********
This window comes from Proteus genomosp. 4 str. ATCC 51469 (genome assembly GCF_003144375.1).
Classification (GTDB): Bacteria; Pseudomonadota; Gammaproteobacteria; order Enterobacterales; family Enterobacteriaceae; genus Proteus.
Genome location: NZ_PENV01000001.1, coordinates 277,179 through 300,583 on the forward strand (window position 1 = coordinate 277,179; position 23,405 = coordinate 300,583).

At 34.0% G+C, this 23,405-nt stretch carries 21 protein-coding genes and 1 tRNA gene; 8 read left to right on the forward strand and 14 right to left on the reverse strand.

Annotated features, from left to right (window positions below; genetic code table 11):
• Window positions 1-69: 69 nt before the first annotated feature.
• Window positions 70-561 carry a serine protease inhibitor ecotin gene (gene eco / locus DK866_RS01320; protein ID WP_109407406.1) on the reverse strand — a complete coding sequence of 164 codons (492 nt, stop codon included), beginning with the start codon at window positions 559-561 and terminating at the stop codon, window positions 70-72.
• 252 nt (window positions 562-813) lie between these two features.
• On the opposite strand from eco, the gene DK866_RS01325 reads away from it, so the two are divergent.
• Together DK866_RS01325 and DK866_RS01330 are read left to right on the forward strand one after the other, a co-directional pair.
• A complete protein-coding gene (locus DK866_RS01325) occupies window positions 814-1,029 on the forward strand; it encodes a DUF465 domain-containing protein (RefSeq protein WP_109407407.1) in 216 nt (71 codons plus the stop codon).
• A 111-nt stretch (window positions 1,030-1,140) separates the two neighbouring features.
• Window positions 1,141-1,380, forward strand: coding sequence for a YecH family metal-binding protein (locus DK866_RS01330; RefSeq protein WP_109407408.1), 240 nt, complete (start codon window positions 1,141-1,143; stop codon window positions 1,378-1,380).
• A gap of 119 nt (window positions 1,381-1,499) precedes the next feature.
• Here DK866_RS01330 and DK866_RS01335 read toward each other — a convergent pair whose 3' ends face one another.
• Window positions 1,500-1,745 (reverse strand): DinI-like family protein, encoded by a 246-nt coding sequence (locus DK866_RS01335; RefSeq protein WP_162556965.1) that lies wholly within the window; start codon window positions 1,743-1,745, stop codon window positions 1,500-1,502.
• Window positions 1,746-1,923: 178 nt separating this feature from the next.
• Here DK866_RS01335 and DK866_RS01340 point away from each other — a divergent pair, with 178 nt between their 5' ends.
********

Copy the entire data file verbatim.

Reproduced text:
This window comes from Proteus genomosp. 4 str. ATCC 51469 (genome assembly GCF_003144375.1).
Classification (GTDB): Bacteria; Pseudomonadota; Gammaproteobacteria; order Enterobacterales; family Enterobacteriaceae; genus Proteus.
Genome location: NZ_PENV01000001.1, coordinates 277,179 through 300,583 on the forward strand (window position 1 = coordinate 277,179; position 23,405 = coordinate 300,583).

At 34.0% G+C, this 23,405-nt stretch carries 21 protein-coding genes and 1 tRNA gene; 8 read left to right on the forward strand and 14 right to left on the reverse strand.

Annotated features, from left to right (window positions below; genetic code table 11):
• Window positions 1-69: 69 nt before the first annotated feature.
• Window positions 70-561 carry a serine protease inhibitor ecotin gene (gene eco / locus DK866_RS01320; protein ID WP_109407406.1) on the reverse strand — a complete coding sequence of 164 codons (492 nt, stop codon included), beginning with the start codon at window positions 559-561 and terminating at the stop codon, window positions 70-72.
• 252 nt (window positions 562-813) lie between these two features.
• On the opposite strand from eco, the gene DK866_RS01325 reads away from it, so the two are divergent.
• Together DK866_RS01325 and DK866_RS01330 are read left to right on the forward strand one after the other, a co-directional pair.
• A complete protein-coding gene (locus DK866_RS01325) occupies window positions 814-1,029 on the forward strand; it encodes a DUF465 domain-containing protein (RefSeq protein WP_109407407.1) in 216 nt (71 codons plus the stop codon).
• A 111-nt stretch (window positions 1,030-1,140) separates the two neighbouring features.
• Window positions 1,141-1,380, forward strand: coding sequence for a YecH family metal-binding protein (locus DK866_RS01330; RefSeq protein WP_109407408.1), 240 nt, complete (start codon window positions 1,141-1,143; stop codon window positions 1,378-1,380).
• A gap of 119 nt (window positions 1,381-1,499) precedes the next feature.
• Here DK866_RS01330 and DK866_RS01335 read toward each other — a convergent pair whose 3' ends face one another.
• Window positions 1,500-1,745 (reverse strand): DinI-like family protein, encoded by a 246-nt coding sequence (locus DK866_RS01335; RefSeq protein WP_162556965.1) that lies wholly within the window; start codon window positions 1,743-1,745, stop codon window positions 1,500-1,502.
• Window positions 1,746-1,923: 178 nt separating this feature from the next.
• Here DK866_RS01335 and DK866_RS01340 point away from each other — a divergent pair, with 178 nt between their 5' ends.